In November’s web exclusive, “America ,” a white teenager in Ohio finds herself awakening in the body of the Puerto Rican “Marisol” from A West Side Story. The story is beguiling at first because of its voice and given the comic richness inherent in the world of high school theater. But then layer upon layer quickly opens up, revealing truths about identity via the innocence and volatility of adolescence. We chatted briefly with author Erin McGraw about appropriation, empathy, and identity in fiction.
Erin McReynolds (ASF): This could be the prompt for a comedy improv troupe, or a Christopher Guest movie: “A high school theater in Ohio is rehearsing West Side Story . . . Go!” Did you do high school theater? How did you come to this scenario?
Erin McGraw: My brother was the one who did high school theater and who was cast as a Jet in our very white high school’s production of West Side Story. I’ve always played the story of white kids doing that play for laughs, but lately I’ve been seeing the implications of the casting. That led me to YouTube and the many, many videos of high school productions of the play. Lots of schools and lots of races have performed it, but one of the constants is how badly the girls usually dance “America.” Boom! A story was born.
ASF: It’s so true—I muddied up a lot of stages in high school and college, myself. Now I have all the wisdom and complexity to better play those roles, so it’s a travesty. Do you kind of wish you had the chance to dance “America” now, knowing what you know? What would that look like?
EM: It wouldn’t be pretty. I can’t do the lay-back, either. And I’m not sure I’ve got the ability anymore to drop psychologically into a role without importing a bunch of anxieties and preoccupations about appropriation. One of the things I love about Marisol is that she gets into her role with a directness born of innocence. She doesn’t know anything about Edward Said; she knows about Mr. Bixby. When she’s older, that kind of access won’t be available to her.
ASF: Recent events have cast into stark relief something “America” is doing: West Side Story uses Romeo and Juliet, which is about the prevailing of enmity over love, to ponder whether America’s own capacity for love, in the late 1950s, stood a chance. And you use West Side Story, in turn, to ponder a white girl finding herself in this fictitious Puerto Rican teenager, Marisol. Am I reading this right that it’s a story about the inherent flaw in “Otherness”?
EM: That seems to me to intellectualize Marisol’s experience a bit, though ultimately you’re certainly right. At the first level, the story seems to me to be about identity and what occurs when we exchange one set of signifiers for another. The narrator becomes Marisol through an experience of the body—by learning to let the air catch her, she starts to feel a ferocious kind of newness that feels freer than the narrator’s life in flat Ohio. At least for the moment, she’d rather be fierce, expressive, raging Marisol than the obedient German-Irish daughter of nice, middle-class parents who frown when their daughter starts to change before their eyes. The narrator used to have a name, but I liked what happened to the story when we only came to know her as Marisol, as if she’s finally emerging.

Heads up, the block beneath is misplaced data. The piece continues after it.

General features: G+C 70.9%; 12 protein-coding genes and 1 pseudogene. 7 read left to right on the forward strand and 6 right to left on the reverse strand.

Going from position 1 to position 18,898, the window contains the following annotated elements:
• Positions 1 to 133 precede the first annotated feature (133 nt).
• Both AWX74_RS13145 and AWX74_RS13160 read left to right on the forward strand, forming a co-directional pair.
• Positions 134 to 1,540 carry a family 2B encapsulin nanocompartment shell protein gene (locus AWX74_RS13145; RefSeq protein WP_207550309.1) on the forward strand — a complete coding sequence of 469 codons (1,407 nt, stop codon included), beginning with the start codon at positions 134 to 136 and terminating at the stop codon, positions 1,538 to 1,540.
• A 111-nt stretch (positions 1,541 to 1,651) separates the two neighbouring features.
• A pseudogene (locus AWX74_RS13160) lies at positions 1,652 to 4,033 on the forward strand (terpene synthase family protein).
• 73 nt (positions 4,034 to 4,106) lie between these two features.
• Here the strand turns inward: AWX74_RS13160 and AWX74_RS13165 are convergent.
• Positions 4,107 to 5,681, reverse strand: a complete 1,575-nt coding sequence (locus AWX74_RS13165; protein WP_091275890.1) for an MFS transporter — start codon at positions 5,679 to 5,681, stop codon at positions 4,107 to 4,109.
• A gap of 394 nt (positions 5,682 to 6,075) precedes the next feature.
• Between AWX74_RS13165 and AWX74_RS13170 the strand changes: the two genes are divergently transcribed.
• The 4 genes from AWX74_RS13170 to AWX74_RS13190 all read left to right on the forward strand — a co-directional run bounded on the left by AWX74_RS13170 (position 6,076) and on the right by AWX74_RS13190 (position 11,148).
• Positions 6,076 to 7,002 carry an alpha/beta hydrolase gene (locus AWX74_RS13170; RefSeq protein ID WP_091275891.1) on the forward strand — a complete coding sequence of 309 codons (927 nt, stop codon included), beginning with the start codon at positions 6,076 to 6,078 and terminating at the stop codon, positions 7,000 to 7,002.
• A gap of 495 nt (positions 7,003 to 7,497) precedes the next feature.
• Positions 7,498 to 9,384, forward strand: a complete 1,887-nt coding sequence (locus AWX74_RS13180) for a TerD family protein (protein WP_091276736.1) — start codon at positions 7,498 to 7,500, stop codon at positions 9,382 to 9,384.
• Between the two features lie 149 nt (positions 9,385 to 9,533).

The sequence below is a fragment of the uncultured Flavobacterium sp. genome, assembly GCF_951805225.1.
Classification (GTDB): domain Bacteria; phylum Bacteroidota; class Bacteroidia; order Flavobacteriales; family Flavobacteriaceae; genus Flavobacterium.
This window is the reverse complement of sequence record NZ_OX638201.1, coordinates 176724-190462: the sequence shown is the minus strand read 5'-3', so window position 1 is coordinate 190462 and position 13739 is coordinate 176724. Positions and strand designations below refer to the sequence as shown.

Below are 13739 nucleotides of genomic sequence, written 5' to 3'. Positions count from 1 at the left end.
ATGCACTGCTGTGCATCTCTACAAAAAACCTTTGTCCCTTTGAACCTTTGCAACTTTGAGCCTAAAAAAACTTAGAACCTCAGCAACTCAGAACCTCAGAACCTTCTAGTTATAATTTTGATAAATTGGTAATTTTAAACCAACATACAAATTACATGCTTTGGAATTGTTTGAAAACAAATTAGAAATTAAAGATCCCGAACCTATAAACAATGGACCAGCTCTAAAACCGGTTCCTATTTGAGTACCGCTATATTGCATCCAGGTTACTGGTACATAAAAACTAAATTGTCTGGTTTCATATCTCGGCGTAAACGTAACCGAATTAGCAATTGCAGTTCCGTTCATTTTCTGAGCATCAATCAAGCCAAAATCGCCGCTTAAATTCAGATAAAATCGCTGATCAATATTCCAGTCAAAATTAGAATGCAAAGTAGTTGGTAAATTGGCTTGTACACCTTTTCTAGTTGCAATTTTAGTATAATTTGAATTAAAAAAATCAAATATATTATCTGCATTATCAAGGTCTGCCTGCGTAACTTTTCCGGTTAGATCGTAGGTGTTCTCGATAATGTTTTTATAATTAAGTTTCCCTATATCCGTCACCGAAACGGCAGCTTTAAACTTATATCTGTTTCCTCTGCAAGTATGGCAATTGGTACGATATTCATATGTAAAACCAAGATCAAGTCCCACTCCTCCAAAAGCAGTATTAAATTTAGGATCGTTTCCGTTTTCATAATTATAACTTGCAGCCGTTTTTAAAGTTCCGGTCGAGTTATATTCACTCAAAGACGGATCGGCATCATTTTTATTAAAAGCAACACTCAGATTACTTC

ASF: That was the right move, I think. As a teenager you are pushing against all these systems to find your identity: against your peers, your parents, and even your own body. You’re trying on different roles . . . which is why it’s so important that we read. We don’t otherwise get the chance, as adults, to try on new identities and push our belief systems. And now there’s this conversation about how we’ve all retreated into our respective echo chambers, and empathy is even more at risk.
EM: The echo-chamber thing really worries me. Few things in the world are as seductive as being right, and so it’s natural for people to veer toward the opinions/news sources/websites that keep us feeling right all the time. Right now Marisol is feeling new and excited and sexy; she’s feeling powerful, and that is new for her. The story stops before she has to learn what happens to the Puerto Rican girls who try to spit at the white boys. That’s when the empathy starts.
ASF: What do you feel the responsibility of fiction is, or can be, specifically in our current landscape?
EM: I feel with all my being that we’d better be telling the truth—always and fully, and that means not copping to current pieties. We need to look hard at whatever it is we’re depicting, and then look again, and make sure we’re giving full weight and honor to contradictory truths. I’ve got a strong sense that if we don’t feel uncomfortable, we’re not paying attention. Nobody’s got all the answers, and fiction is one of the better vehicles I know to dramatize that.
ASF: What are you reading lately? What’s been your “Marisol”?
EM: My usual mishmash of stuff. I recently finished Jane Ziegelman and Andrew Coe’s A Square Meal, a history of food in the Depression, which ought to be required reading right n0w. I liked Maajid Nawaz’s book about Islamic extremism, and I’ve dipped a toe into Elena Ferrante’s Neapolitan Quartet. I also like gardening books and have a good one about camellias on the bedside table. A really good camellia will heal a person’s soul.
Erin McGraw is the author of six books of fiction, most recently Better Food for a Better World: A Novel. Her stories and essays have appeared in The Atlantic, The Kenyon Review, STORY, The Southern Review, and many other magazines and journals. She lives in Tennessee with her husband, the poet Andrew Hudgins.